su - ostechnix << EOF
if [[ ! -f /home/ostechnix/test ]];then
 touch /home/ostechnix/test
 echo "File Created"
else
 echo "File exists"
fi
EOF
HereDoc with different user
HereDoc with different user

Example 2: Using HereDoc with DB Client

When you want to run a series of commands against a database, heredoc will come in handy.

Take a look at the below example. I am interacting with MongoDB client mongosh and within the heredoc, code block commands are passed to create a new database, collection, and adding a sample document.

mongosh << EOF
use ostechnix
db.data.insertOne({
    "Site" : "OsTechnix",
    "DB"  : "Mongo"
})
db.data.find().pretty()
EOF
HereDoc with MongoDB client
HereDoc with MongoDB client

You may or may not be knowing MongoDB but that is fine. This is just to show how to use heredoc to interact with db clients. You can use any db client like MySQL, psql, sqlite depending upon which database you are working with.

Example 3: Executing Remote Commands with HereDoc and SSH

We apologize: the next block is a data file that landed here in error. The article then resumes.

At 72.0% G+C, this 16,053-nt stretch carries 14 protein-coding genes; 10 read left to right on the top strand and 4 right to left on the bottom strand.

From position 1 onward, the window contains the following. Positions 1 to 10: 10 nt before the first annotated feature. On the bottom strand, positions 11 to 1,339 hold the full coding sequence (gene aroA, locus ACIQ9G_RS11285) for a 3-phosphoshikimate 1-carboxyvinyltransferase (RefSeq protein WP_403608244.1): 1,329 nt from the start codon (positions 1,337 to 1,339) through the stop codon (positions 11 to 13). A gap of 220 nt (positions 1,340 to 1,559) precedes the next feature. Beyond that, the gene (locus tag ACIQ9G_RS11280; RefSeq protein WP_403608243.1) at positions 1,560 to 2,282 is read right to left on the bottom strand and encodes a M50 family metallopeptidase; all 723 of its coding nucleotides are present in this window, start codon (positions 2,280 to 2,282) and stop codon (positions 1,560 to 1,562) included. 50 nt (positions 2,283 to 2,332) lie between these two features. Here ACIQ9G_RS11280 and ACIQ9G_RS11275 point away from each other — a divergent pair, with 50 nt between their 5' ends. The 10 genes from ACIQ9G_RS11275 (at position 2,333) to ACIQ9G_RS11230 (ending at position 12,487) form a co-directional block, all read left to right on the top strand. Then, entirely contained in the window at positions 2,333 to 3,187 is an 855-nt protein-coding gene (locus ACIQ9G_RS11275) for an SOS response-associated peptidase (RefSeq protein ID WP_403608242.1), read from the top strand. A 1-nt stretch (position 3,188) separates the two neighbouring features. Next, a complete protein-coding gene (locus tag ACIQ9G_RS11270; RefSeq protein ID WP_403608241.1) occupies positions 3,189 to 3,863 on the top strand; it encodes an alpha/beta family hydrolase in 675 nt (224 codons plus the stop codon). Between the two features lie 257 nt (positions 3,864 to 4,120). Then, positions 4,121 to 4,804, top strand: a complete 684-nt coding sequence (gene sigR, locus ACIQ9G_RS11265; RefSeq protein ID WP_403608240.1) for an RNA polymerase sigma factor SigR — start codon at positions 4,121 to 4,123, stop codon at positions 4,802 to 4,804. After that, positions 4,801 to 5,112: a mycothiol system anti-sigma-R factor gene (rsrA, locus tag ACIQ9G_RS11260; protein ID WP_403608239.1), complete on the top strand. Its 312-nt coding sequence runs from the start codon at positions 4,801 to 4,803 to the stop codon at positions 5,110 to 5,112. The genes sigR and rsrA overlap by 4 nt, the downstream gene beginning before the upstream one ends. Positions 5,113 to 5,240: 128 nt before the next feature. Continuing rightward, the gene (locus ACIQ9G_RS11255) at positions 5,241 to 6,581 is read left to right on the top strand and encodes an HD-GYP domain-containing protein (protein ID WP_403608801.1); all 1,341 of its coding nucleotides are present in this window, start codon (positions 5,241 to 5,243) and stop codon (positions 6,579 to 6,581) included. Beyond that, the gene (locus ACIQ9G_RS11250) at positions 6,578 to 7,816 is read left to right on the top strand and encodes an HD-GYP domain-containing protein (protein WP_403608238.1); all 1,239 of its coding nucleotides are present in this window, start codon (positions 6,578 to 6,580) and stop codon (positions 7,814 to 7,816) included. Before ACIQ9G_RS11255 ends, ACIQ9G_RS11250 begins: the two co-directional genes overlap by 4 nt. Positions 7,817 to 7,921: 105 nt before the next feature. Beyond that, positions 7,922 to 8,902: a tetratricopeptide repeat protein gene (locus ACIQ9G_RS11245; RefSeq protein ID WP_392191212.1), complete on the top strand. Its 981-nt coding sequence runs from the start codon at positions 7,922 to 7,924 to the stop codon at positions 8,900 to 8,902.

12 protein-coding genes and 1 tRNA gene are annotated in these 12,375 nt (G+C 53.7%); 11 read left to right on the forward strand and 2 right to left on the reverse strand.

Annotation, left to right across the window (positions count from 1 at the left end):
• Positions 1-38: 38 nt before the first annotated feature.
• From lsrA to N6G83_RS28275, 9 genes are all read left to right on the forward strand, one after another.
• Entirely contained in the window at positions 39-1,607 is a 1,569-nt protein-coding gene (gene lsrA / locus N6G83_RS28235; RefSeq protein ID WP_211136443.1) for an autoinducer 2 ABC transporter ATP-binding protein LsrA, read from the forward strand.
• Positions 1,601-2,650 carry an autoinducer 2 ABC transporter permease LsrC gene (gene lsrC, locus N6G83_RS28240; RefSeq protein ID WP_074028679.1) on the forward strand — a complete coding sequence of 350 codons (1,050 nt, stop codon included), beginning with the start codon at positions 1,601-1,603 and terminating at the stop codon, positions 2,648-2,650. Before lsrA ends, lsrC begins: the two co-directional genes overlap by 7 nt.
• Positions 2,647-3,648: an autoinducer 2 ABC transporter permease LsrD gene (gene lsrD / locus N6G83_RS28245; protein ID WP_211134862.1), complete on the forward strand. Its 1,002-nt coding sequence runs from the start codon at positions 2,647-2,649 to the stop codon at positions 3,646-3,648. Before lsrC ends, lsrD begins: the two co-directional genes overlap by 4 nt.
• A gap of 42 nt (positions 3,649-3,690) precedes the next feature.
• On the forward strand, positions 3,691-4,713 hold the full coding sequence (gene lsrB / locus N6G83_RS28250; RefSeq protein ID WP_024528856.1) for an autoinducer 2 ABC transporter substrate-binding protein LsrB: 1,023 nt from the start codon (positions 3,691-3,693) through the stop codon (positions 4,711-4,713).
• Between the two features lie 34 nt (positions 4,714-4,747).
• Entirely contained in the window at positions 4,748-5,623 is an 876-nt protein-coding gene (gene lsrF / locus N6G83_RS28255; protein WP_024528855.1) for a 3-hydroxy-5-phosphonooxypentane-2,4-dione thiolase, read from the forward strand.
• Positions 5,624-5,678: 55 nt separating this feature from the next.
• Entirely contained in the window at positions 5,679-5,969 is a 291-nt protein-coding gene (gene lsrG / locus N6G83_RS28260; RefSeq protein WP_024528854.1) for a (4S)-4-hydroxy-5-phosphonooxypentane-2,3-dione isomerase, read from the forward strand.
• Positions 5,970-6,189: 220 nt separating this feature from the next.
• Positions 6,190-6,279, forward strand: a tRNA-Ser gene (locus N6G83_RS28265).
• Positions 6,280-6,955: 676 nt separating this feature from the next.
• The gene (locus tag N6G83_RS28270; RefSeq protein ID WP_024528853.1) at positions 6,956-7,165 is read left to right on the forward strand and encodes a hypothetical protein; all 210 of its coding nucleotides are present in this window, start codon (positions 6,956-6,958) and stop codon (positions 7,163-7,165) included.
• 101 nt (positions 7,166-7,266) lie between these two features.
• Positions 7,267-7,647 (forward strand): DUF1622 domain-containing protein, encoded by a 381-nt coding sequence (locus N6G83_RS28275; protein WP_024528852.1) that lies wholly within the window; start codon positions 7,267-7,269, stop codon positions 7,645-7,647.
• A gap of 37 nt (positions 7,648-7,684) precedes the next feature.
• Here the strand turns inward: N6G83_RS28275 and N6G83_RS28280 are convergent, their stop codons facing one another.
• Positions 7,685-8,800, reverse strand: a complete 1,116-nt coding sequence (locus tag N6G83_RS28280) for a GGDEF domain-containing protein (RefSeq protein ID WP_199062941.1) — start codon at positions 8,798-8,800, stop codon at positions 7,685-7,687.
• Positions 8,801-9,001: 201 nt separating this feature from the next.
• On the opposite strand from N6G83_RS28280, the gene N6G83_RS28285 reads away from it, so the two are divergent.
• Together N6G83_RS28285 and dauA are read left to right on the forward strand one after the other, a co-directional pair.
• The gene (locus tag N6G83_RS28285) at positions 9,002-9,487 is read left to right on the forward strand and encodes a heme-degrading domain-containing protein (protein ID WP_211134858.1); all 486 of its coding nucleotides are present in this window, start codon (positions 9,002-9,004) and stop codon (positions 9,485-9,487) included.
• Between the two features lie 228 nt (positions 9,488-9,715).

When you wish to run commands over the remote server, then you can use heredoc in combination with ssh command. Normally using ssh command, you can run commands in the remote server in the following way.

$ ssh user@host "command"

You have to repeat the same command again and again if you wish to run more commands in the remote host. With heredoc, you can group all the commands and run them.

$ ssh -T user@host << EOF
Command 1...
Command 2..
.....
Command N..
EOF

When the same code needs to be executed across multiple nodes you can add for loop along with heredoc. I am using the same file creation snippet which we have seen in the first example.

  • The array variable "server" holds the list of server names.
  • For loop iterates over the array variable.
  • The file creating command is passed to the SSH command that will iterate over and create files in each server. Make sure you add -T flag to ssh command which will disable pseudo-terminal allocation.
declare -a server=( host1 host2 host3 )
for host in ${server[@]}
do
  ssh -T user@${host} << EOF
  echo "Running at host - ${host}"
  if [[ ! -f /home/ostechnix/test ]];then
    touch /home/ostechnix/test
    echo "File Created"
  else
    echo "File exists"
  fi
EOF
done

Conclusion

Heredoc is an important concept to understand and use in Bash scripts. When you write a lot of scripts you will come to know more about heredoc and ways to optimally use it.

If you have never used heredoc before, start the terminal and try all the code snippets from the article to have a better understanding.